Although a generalized model for VMS deposits has been presented above, there are distinctive sub-types of VMS deposits and the most widely accepted classification of these sub-types is the tectonostratigraphic classification of Barrie and Hannington (1999) and subsequent revisions thereof (e.g., Franklin et al. 2005; Galley et al. 2007; Piercey et al. 2015). Minor variants on this classification have been proposed with expansions to deposits associated with specific rock types (e.g., ultramafic VMS classification of Patten et al. 2022), but these are not discussed herein as there are no bona fide examples of these in the Newfoundland Appalachians.
Deposits in the Newfoundland Appalachians are classified into the following groups (modified after Galley et al. 2007): (1) mafic, (2) bimodal mafic, (3) mafic siliciclastic, (4) bimodal felsic, (5) felsic siliciclastic, and (6) hybrid bimodal felsic (Fig. 2).
Mafic (also referred to as Cyprus-type) deposits are those hosted predominantly in mafic volcanic rocks and sheeted dikes within forearc or back-arc ophiolites (Fig. 2). These deposits are predominantly Cu-rich, but some have produced Zn and Au, whereas others contain enrichments in Co and Ni. In the Newfoundland Appalachians, deposits in the Lushs Bight, Betts Cove, and Bay of Islands ophiolites are examples of this deposit type (Fig. 3; Hibbard 1983; Swinden and Kean 1988; Kean et al. 1995).
Bimodal mafic (also referred to as Noranda-type) deposits are hosted in primitive arc belts dominated by mafic volcanic and intrusive rocks but where the deposits are specifically hosted by felsic volcanic rocks (Fig. 2). They typically occur in rifted primitive arcs and, in some cases, forearcs and are polymetallic with a Zn–Cu–(Au–Ag) metal signature. In the Newfoundland Appalachians, the Cu–Au-bearing Rambler and Ming deposits in the Baie Verte belt are examples of this VMS deposit type (Fig. 3; Brueckner et al. 2014b, 2016).
Mafic siliciclastic (also referred to as Besshi-type) deposits are hosted in belts that contain mafic volcanic rocks, volcaniclastic and intrusive rocks, and abundant sedimentary rocks, including argillite, siltstone, and sandstone (Fig. 2). Felsic volcanic rocks, if present, only comprise a minor component of the stratigraphy. These deposits are typically associated with back-arc (and forearc) environments and are Cu–Zn-rich. In the Newfoundland Appalachians, the Great Burnt Lake and South Pond deposits are examples of this VMS deposit type (Fig. 3; Swinden 1988a; Barry et al. 2022).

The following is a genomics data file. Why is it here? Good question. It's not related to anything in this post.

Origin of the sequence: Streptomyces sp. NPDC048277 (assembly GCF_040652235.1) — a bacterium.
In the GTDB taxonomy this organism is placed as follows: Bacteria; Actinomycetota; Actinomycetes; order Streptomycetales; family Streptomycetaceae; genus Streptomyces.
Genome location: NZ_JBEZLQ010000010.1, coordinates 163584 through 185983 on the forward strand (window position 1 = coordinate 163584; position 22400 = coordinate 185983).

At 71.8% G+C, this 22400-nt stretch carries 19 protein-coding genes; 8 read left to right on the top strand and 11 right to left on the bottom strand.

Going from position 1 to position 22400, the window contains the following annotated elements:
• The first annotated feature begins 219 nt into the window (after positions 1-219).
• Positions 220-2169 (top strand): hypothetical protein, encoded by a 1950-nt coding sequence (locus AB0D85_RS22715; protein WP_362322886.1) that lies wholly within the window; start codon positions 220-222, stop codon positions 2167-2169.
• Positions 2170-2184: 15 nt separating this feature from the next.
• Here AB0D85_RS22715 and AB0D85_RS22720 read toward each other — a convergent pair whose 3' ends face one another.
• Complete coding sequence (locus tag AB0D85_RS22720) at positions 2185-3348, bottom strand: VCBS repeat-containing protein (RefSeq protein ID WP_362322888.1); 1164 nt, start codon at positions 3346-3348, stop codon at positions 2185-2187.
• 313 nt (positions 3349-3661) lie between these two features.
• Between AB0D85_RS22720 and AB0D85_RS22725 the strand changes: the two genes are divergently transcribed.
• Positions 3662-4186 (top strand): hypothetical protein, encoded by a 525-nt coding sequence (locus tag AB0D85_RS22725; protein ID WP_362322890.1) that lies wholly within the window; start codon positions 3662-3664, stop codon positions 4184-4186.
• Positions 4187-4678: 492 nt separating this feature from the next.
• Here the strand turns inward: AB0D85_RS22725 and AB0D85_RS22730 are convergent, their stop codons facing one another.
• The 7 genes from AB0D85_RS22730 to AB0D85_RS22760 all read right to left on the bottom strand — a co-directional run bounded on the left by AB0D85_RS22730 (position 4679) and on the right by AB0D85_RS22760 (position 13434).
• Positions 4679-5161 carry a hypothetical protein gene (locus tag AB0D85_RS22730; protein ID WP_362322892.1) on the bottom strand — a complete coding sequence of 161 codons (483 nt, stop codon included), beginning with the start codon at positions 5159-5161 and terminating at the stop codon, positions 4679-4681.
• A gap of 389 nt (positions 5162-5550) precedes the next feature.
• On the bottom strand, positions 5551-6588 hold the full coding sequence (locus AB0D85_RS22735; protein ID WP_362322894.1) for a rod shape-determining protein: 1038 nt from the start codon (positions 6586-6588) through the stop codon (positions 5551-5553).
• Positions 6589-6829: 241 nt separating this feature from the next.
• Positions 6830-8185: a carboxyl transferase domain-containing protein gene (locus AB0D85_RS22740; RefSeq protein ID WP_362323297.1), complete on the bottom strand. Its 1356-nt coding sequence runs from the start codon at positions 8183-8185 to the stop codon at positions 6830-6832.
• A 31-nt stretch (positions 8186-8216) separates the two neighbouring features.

Bimodal felsic (also referred to as Kuroko-type) deposits are hosted in belts of predominantly felsic volcanic and volcaniclastic rocks with lesser mafic rocks and are interpreted to have formed in mature rifted continental arcs and back-arc basins (Fig. 2). These deposits are polymetallic with Zn–Pb–Cu–(Au–Ag), and in the Newfoundland Dunnage Zone, deposits of the Buchans district (Thurlow 2010), and some within the Tally Pond and Tulks belts of the Victoria Lake supergroup (Squires and Moore 2004; Hinchey 2011), are examples of this VMS deposit type (Fig. 3).
Felsic siliciclastic (also referred to as Bathurst-type) deposits are those hosted in siliciclastic sedimentary and felsic volcaniclastic-rich belts that contain abundant felsic volcaniclastic rocks, felsic intrusive and volcanic rocks, black shales and other siliciclastic sedimentary rocks, iron formations, and local mafic volcanic and intrusive rocks (Fig. 2). These deposits are interpreted to have formed in rifted continental margin arcs with high rates of sedimentation and are polymetallic with Zn–Pb–Cu–(Au–Ag) metal signatures. In the Newfoundland Appalachians, deposits in the southern part of the Tulks belt of the Victoria Lake supergroup, including the Boomerang and Tulks East deposits (Hinchey 2011), are examples of this VMS deposit type (Fig. 3).
Hybrid bimodal felsic deposits were defined by Galley et al. (2007) as those with geological features like bimodal felsic deposits but also with features similar to epithermal Au deposits, including argillic to advanced argillic alteration (±adularia–sericite alteration), epithermal suite element enrichments (e.g., Au–Ag–Hg–As–Sb–Bi–Te–Se–Sn–W), and complex sulfide and sulfosalt ore mineral assemblages (Fig. 2). These deposits are interpreted to have formed in relatively shallow water (<1500 m below sea level) within rifted arc settings like those deposits actively forming in the Manus Basin or Kermadec arc and have evidence for both VMS and magmatic-hydrothermal (epithermal) fluid inputs (e.g., Binns and Scott 1993; Sillitoe et al. 1996; de Ronde et al. 2005). In the Newfoundland Appalachians, the Bobby’s Pond and Daniels Pond deposits in the northern part of the Tulks belt in the Victoria Lake supergroup (Hinchey 2011; Sparkes and Hinchey 2023) show some characteristics of this VMS deposit type (Fig. 3). Although a hybrid bimodal mafic classification was not advanced by Galley et al. (2007), the Au–Ag-sulfosalt-rich deposits of the Rambler-Ming district are potential examples of a hybrid bimodal-mafic deposit (i.e., bimodal mafic—Au-rich) having features like bimodal mafic VMS deposits but also displaying geological and mineralogical features of intermediate sulfidation epithermal Au–Ag deposits (Fig. 3; Brueckner et al. 2014b,2016).